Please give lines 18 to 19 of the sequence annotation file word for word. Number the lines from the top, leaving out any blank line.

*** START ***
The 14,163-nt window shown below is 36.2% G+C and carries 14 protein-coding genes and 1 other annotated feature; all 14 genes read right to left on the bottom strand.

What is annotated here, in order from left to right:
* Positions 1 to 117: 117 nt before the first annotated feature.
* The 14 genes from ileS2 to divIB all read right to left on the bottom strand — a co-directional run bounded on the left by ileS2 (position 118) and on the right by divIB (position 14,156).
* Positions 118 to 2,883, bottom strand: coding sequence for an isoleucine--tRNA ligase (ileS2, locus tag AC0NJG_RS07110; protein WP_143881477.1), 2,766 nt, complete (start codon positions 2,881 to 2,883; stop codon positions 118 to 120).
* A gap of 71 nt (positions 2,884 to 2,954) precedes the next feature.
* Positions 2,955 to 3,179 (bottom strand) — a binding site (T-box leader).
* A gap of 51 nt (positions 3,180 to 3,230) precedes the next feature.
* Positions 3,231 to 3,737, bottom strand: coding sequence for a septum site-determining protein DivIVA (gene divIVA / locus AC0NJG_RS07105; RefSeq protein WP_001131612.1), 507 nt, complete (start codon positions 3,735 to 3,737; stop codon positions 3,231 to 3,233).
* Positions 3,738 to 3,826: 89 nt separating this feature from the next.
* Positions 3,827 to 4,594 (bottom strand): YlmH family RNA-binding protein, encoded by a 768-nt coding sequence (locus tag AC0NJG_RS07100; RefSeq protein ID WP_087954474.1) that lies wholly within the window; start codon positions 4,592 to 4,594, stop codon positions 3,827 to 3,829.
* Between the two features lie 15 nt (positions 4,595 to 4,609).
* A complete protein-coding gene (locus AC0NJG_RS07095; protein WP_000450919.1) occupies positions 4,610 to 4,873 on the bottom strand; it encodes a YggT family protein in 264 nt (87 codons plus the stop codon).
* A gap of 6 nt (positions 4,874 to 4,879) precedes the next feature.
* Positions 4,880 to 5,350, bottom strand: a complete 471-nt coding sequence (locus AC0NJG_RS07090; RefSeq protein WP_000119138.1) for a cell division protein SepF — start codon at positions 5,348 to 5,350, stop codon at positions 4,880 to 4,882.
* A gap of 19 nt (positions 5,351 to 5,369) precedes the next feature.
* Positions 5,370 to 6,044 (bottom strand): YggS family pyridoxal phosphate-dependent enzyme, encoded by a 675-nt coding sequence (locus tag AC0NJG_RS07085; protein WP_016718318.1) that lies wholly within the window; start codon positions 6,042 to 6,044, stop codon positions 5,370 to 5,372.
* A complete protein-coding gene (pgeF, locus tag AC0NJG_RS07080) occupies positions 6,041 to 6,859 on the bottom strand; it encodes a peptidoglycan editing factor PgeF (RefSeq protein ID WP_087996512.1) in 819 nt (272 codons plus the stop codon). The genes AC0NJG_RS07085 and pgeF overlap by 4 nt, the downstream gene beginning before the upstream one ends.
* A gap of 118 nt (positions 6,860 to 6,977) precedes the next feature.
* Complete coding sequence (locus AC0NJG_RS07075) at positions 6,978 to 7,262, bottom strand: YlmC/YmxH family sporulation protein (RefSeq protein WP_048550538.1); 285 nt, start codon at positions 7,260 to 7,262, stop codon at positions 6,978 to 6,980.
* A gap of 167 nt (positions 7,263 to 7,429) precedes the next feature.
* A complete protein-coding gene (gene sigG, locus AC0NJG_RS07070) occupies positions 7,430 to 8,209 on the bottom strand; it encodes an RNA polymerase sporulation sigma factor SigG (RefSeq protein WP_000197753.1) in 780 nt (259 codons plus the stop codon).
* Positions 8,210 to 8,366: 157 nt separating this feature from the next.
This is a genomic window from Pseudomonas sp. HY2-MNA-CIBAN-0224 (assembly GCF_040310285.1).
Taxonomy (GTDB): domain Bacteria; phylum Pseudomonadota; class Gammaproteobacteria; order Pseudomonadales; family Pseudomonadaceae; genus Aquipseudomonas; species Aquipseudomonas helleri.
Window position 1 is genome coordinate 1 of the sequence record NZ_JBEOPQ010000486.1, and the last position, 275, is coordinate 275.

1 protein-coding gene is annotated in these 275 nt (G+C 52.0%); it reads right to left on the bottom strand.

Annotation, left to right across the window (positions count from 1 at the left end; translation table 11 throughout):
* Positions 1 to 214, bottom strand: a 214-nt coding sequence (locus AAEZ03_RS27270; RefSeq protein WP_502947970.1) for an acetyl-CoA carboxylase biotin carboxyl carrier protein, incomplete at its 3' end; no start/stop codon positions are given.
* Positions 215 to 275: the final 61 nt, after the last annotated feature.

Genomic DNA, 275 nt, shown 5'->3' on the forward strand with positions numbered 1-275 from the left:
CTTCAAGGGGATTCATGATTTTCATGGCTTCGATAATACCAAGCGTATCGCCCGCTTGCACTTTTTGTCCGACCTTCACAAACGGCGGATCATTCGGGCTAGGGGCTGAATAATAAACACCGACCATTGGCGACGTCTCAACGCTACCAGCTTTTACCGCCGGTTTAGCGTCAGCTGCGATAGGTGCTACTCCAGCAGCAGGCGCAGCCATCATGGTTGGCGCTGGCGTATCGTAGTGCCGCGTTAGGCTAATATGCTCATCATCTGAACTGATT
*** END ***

* A complete protein-coding gene (pgeF, locus tag AC0NJG_RS07080) occupies positions 6,041 to 6,859 on the bottom strand; it encodes a peptidoglycan editing factor PgeF (RefSeq protein ID WP_087996512.1) in 819 nt (272 codons plus the stop codon). The genes AC0NJG_RS07085 and pgeF overlap by 4 nt, the downstream gene beginning before the upstream one ends.
* A gap of 118 nt (positions 6,860 to 6,977) precedes the next feature.